A spoonful of sugar

Katja Rowell over at Family Feeding Dynamics has a good post on how a little sugar helps kids learn to like new foods.

I will definitely say that sugar was instrumental in helping me learn to like coffee. I’m not sure if that’s a *good* thing, exactly, but when I was in college, I sometimes really needed coffee to stay up late working on papers. So I either drank super-sugary lattes or put a ton of milk and sugar into regular coffee. But, gradually, I started to appreciate the flavor of coffee itself and used less and less sugar. I still think my husband’s habit of drinking black coffee is weird, but I have a much stronger sensitivity to bitterness than he does. And, with really good coffee, I might drink a sip or two black.

Also, if sugar is forbidden, a kid is going to want it all the more. Part of appreciating things without sugar is actually satisfying that natural desire for sweetness somewhere else.


2 thoughts on “A spoonful of sugar

  1. Slyjinks says:

    Hey, coffee’s good for you! Learning to appreciate it’s a good thing! Although even I think it’s weird that my two and three year old nephews drink it…

    As for sugar for exploring new foods, that makes sense. It’s been proven that children are more sensitive to bitter flavors. It seems reasonable to sweeten things up a bit if that’s what it takes, since nature itself saw fit to make sure they can pick out the bitter. Besides, if you develop a strong enough aversion to a food as a child, it can become that much more difficult to learn to like that food later on; I’ve always had that problem with brussel sprouts. If sugar can prevent things like that, so much the better.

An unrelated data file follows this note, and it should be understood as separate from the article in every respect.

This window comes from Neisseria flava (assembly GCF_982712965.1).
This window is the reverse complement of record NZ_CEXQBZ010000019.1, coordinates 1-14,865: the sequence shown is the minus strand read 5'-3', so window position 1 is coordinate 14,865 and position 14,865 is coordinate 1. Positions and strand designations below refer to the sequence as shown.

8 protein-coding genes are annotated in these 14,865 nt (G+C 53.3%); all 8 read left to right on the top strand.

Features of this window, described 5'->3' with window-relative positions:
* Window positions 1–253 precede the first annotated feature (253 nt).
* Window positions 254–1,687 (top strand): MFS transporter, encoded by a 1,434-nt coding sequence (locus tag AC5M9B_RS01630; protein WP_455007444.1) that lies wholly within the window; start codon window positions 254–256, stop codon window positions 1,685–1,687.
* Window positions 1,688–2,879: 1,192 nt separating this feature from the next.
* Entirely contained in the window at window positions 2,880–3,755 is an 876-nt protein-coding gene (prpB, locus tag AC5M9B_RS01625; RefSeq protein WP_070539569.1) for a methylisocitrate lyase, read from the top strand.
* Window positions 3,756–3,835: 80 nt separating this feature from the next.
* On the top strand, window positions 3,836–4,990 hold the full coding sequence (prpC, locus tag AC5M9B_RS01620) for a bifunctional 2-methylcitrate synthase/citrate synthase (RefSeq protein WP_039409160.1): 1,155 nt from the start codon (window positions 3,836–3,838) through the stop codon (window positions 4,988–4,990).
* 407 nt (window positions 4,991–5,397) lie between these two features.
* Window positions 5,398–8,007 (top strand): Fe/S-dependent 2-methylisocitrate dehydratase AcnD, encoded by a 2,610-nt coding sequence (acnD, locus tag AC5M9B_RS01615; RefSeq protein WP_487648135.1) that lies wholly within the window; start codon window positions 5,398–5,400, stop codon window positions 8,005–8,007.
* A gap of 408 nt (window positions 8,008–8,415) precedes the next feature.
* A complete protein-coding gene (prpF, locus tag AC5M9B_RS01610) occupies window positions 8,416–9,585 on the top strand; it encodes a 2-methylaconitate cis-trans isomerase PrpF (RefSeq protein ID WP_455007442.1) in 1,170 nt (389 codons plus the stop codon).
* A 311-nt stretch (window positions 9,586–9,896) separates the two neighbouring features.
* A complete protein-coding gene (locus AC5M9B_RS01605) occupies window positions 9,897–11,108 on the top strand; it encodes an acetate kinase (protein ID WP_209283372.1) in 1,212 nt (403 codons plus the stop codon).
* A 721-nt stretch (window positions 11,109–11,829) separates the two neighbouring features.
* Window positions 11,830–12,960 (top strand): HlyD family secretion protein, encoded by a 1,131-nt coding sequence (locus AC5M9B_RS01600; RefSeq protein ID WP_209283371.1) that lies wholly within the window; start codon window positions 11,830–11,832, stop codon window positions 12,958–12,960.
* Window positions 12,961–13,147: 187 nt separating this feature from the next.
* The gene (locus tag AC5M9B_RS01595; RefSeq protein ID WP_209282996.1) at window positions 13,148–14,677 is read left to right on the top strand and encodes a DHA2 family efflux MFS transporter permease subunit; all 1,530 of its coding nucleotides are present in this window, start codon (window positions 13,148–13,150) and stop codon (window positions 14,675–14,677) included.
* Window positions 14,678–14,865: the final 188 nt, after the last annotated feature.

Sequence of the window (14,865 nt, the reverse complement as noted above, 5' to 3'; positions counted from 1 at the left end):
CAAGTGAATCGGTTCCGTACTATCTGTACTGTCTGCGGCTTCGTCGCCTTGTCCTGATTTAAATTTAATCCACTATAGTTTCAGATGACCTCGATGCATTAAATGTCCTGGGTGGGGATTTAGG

• KellyK says:

      Well, coffee’s not necessarily good for me; at least the caffeine isn’t good for my anxiety.

      I’m pretty sure brussel sprouts are one of those foods that it’s hard to cook well and easy to make really gross. I’ve had brussel sprouts that were okay a couple times, and only once that I really enjoyed

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